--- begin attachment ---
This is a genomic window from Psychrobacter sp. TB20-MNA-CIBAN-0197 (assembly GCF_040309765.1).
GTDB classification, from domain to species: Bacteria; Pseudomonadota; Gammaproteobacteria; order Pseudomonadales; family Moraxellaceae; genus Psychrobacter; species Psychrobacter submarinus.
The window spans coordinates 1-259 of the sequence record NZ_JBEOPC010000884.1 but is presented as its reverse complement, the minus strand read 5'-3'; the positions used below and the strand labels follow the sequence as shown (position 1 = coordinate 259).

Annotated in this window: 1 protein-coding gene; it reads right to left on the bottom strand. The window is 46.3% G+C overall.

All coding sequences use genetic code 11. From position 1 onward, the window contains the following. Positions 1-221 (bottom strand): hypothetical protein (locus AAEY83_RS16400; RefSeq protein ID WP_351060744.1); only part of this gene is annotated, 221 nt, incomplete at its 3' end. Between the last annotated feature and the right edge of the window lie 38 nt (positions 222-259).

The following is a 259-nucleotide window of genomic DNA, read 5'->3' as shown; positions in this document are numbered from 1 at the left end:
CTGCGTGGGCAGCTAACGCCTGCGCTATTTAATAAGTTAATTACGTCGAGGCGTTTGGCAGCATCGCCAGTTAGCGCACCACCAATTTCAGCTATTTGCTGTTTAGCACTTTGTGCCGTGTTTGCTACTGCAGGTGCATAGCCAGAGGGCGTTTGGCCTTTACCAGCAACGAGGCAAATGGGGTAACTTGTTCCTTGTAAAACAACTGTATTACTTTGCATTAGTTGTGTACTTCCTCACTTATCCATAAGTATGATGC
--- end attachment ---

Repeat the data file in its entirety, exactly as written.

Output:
This is a genomic window from Psychrobacter sp. TB20-MNA-CIBAN-0197 (assembly GCF_040309765.1).
GTDB classification, from domain to species: Bacteria; Pseudomonadota; Gammaproteobacteria; order Pseudomonadales; family Moraxellaceae; genus Psychrobacter; species Psychrobacter submarinus.
The window spans coordinates 1-259 of the sequence record NZ_JBEOPC010000884.1 but is presented as its reverse complement, the minus strand read 5'-3'; the positions used below and the strand labels follow the sequence as shown (position 1 = coordinate 259).

Annotated in this window: 1 protein-coding gene; it reads right to left on the bottom strand. The window is 46.3% G+C overall.

All coding sequences use genetic code 11. From position 1 onward, the window contains the following. Positions 1-221 (bottom strand): hypothetical protein (locus AAEY83_RS16400; RefSeq protein ID WP_351060744.1); only part of this gene is annotated, 221 nt, incomplete at its 3' end. Between the last annotated feature and the right edge of the window lie 38 nt (positions 222-259).

The following is a 259-nucleotide window of genomic DNA, read 5'->3' as shown; positions in this document are numbered from 1 at the left end:
CTGCGTGGGCAGCTAACGCCTGCGCTATTTAATAAGTTAATTACGTCGAGGCGTTTGGCAGCATCGCCAGTTAGCGCACCACCAATTTCAGCTATTTGCTGTTTAGCACTTTGTGCCGTGTTTGCTACTGCAGGTGCATAGCCAGAGGGCGTTTGGCCTTTACCAGCAACGAGGCAAATGGGGTAACTTGTTCCTTGTAAAACAACTGTATTACTTTGCATTAGTTGTGTACTTCCTCACTTATCCATAAGTATGATGC